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Rheumatic Heart Diseases. Ahmad Osailan. Fast review of the heart . Valves of the heart . Function- prevent blood from flowing backwards Responds to changes in pressure Two types of valves in heart Atrioventricular valves (AV) Semi-lunar valves. What is Rheumatic Heart Disease.

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valves of the heart
Valves of the heart
  • Function- prevent blood from flowing backwards
  • Responds to changes in pressure
  • Two types of valves in heart
  • Atrioventricular valves (AV)
  • Semi-lunar valves
what is rheumatic heart disease
What is Rheumatic Heart Disease
  • is a rare form of heart disease that typically impacts children.  It is caused by having rheumatic fever, which itself is a complication from the strep throat bacteria. 
  • The inflammation from rheumatic fever causes the heart valves to become weaker and not push through the blood as they should, thus creating heart disease.
what is rheumatic fever
What is Rheumatic Fever
  • Rheumatic fever is an inflammatory disease that is developed when the streptococcal bacteria is not treated. 
  • This bacteria is the cause of strep throat and fever.  While adults can get Rheumatic fever, it is typically a children’s illness, especially for children between the ages of 5 – 16

Streptoccocus affects different area of the heart:

  • Endocardium Endocarditis
  • Myocardium  Myocarditis
  • Pericardium  Pericarditis
  • Resulting in:
  • Distortion and scaring of the valves causing stenosis or widening
  • Endocardium is the most affected one
symptoms of rheumatic heart disease
Symptoms of Rheumatic Heart Disease
  • Fever
  • Swollen and red joints
  • Murmur
  • Breathlessness (dyspnea)
  • Fatigue
  • Chest pain
  • Fainting attacks
  • Palpitations
types of valve diseases
Types of Valve Diseases
  • Mitral Stenosis
  • Mitral Regurgitation
  • Mitral Valve Prolapse
  • Aortic Stenosis
  • Aortic regurgitation
  • Tricuspid valve is affected infrequently
    • Tricuspid stenosis – causes Rt HF
    • Tricuspid regurgitation –causes venous overload
mitral stenosis
Mitral Stenosis
  • Is a thickening of Valve by fibrosis or calcification.
  • What happen to the valve?
  • Valve leaflets fuse and become stiff and the cordaetendineae contract
what happen after mitral stenosis
What happen after mitral stenosis
  • These narrows the opening and prevents normal blood flow from the LA to the LV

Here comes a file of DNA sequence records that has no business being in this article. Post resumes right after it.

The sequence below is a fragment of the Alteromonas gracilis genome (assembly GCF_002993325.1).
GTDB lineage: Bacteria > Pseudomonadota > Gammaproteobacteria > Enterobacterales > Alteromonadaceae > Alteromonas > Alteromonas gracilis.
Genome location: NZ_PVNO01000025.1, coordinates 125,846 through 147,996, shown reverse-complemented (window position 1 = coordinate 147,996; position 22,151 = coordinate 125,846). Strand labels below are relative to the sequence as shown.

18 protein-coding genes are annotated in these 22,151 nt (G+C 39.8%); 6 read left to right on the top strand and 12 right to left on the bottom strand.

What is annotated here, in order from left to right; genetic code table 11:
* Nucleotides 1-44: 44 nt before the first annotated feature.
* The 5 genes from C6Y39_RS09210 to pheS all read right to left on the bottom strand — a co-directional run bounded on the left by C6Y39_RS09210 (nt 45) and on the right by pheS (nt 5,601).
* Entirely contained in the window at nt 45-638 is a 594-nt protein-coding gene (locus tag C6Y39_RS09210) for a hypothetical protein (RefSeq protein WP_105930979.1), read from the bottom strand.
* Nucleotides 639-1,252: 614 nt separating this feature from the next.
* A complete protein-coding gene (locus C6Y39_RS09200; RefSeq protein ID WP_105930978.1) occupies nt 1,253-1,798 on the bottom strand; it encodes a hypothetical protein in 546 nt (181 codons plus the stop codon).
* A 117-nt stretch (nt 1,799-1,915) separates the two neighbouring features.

• LA pressure increases left atrium dilates, Pulmonary Artery Pressure increasesthe RV hypertrophies.
  • Pulmonary congestion and right sided heart failure occurs.
objective findings of mitral stenosis
Objective findings of mitral stenosis
  • Pulse may be normal to A-Fib
  • Apical diastolic murmur is heard
mitral regurgitation
Mitral Regurgitation
  • caused by papillary muscle rupture form congenital, infective endocarditis.
  • Abnormality prevents the valve from closing
  • Blood flows back into the right atrium during systole
  • During diastole the regurg output flows into the LV with the normal blood flow and increases the volume into the LV
aortic stenosis
Aortic Stenosis
  • Valve becomes stiff and fibrotic, impeding blood flow with LV contraction
  • Results in LV hypertrophy, increased O2 demands, and pulmonary congestion
  • Caused by – rheumatic fever, congenital, arthrosclerosis
  • Complications – right sided heart failure, pulmonary edema, and A-fib.
  • History and physical findings
  • EKG
  • Chest x-ray
  • Cardiac cath
  • Echocardiogram
surgical management of valve disease
Surgical Management of Valve Disease
  • Most of the valve disease of the heart are treated surgically by
  • There are 2 types of Valve Replacement
  • 1- Mechanical Valve
  • 2- Tissue Valve
difference between mechanical v and tissue v
Difference between Mechanical V and Tissue V
  • Artificial Valves tissue Valves
  • Life expectancy (20) 10-15 years, Limited durability
  • High Susceptibility of Blood clot Less likely for clotting
  • Patient on Antiplatelet patient is on immune supressant
rehabilitation for post valve replacement
Rehabilitation for Post valve replacement
  • Will be discussed in Cardiac rehabilitation lecture.